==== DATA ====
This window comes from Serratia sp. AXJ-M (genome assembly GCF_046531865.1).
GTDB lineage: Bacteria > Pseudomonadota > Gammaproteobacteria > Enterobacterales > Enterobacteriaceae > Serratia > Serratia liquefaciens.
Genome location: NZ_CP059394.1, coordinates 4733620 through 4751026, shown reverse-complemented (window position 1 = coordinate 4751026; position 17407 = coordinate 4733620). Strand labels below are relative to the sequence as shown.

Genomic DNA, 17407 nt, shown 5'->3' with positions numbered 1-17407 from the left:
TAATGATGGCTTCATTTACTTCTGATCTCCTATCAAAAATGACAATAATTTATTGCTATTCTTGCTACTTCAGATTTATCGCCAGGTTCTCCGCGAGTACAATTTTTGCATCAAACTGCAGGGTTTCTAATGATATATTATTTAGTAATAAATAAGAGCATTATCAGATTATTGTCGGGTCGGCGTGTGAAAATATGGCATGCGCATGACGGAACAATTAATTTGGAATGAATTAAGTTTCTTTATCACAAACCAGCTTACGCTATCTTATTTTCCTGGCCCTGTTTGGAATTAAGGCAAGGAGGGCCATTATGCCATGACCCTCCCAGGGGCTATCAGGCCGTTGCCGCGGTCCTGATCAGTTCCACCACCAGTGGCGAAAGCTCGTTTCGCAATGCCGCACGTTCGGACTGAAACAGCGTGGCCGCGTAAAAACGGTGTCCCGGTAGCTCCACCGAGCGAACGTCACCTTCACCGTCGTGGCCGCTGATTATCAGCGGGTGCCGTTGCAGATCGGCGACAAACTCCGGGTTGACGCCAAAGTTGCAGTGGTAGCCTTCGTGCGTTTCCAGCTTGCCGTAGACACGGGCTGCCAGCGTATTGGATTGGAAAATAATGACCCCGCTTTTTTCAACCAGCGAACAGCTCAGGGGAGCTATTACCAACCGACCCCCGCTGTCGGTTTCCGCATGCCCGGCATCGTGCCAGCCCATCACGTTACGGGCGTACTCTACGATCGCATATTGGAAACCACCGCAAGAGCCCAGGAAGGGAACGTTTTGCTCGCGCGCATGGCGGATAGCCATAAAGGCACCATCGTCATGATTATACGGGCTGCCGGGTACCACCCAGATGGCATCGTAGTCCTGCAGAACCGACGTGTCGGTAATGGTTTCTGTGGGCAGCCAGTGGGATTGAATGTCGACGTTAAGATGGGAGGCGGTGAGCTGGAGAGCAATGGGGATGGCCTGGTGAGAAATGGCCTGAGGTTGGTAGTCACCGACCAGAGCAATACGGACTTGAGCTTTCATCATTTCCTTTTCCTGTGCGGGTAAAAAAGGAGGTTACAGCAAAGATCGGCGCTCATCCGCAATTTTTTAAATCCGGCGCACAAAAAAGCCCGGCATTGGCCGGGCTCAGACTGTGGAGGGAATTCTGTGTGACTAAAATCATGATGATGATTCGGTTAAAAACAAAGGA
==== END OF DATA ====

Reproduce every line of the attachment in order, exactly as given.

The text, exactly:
This window comes from Serratia sp. AXJ-M (genome assembly GCF_046531865.1).
GTDB lineage: Bacteria > Pseudomonadota > Gammaproteobacteria > Enterobacterales > Enterobacteriaceae > Serratia > Serratia liquefaciens.
Genome location: NZ_CP059394.1, coordinates 4733620 through 4751026, shown reverse-complemented (window position 1 = coordinate 4751026; position 17407 = coordinate 4733620). Strand labels below are relative to the sequence as shown.

Genomic DNA, 17407 nt, shown 5'->3' with positions numbered 1-17407 from the left:
TAATGATGGCTTCATTTACTTCTGATCTCCTATCAAAAATGACAATAATTTATTGCTATTCTTGCTACTTCAGATTTATCGCCAGGTTCTCCGCGAGTACAATTTTTGCATCAAACTGCAGGGTTTCTAATGATATATTATTTAGTAATAAATAAGAGCATTATCAGATTATTGTCGGGTCGGCGTGTGAAAATATGGCATGCGCATGACGGAACAATTAATTTGGAATGAATTAAGTTTCTTTATCACAAACCAGCTTACGCTATCTTATTTTCCTGGCCCTGTTTGGAATTAAGGCAAGGAGGGCCATTATGCCATGACCCTCCCAGGGGCTATCAGGCCGTTGCCGCGGTCCTGATCAGTTCCACCACCAGTGGCGAAAGCTCGTTTCGCAATGCCGCACGTTCGGACTGAAACAGCGTGGCCGCGTAAAAACGGTGTCCCGGTAGCTCCACCGAGCGAACGTCACCTTCACCGTCGTGGCCGCTGATTATCAGCGGGTGCCGTTGCAGATCGGCGACAAACTCCGGGTTGACGCCAAAGTTGCAGTGGTAGCCTTCGTGCGTTTCCAGCTTGCCGTAGACACGGGCTGCCAGCGTATTGGATTGGAAAATAATGACCCCGCTTTTTTCAACCAGCGAACAGCTCAGGGGAGCTATTACCAACCGACCCCCGCTGTCGGTTTCCGCATGCCCGGCATCGTGCCAGCCCATCACGTTACGGGCGTACTCTACGATCGCATATTGGAAACCACCGCAAGAGCCCAGGAAGGGAACGTTTTGCTCGCGCGCATGGCGGATAGCCATAAAGGCACCATCGTCATGATTATACGGGCTGCCGGGTACCACCCAGATGGCATCGTAGTCCTGCAGAACCGACGTGTCGGTAATGGTTTCTGTGGGCAGCCAGTGGGATTGAATGTCGACGTTAAGATGGGAGGCGGTGAGCTGGAGAGCAATGGGGATGGCCTGGTGAGAAATGGCCTGAGGTTGGTAGTCACCGACCAGAGCAATACGGACTTGAGCTTTCATCATTTCCTTTTCCTGTGCGGGTAAAAAAGGAGGTTACAGCAAAGATCGGCGCTCATCCGCAATTTTTTAAATCCGGCGCACAAAAAAGCCCGGCATTGGCCGGGCTCAGACTGTGGAGGGAATTCTGTGTGACTAAAATCATGATGATGATTCGGTTAAAAACAAAGGA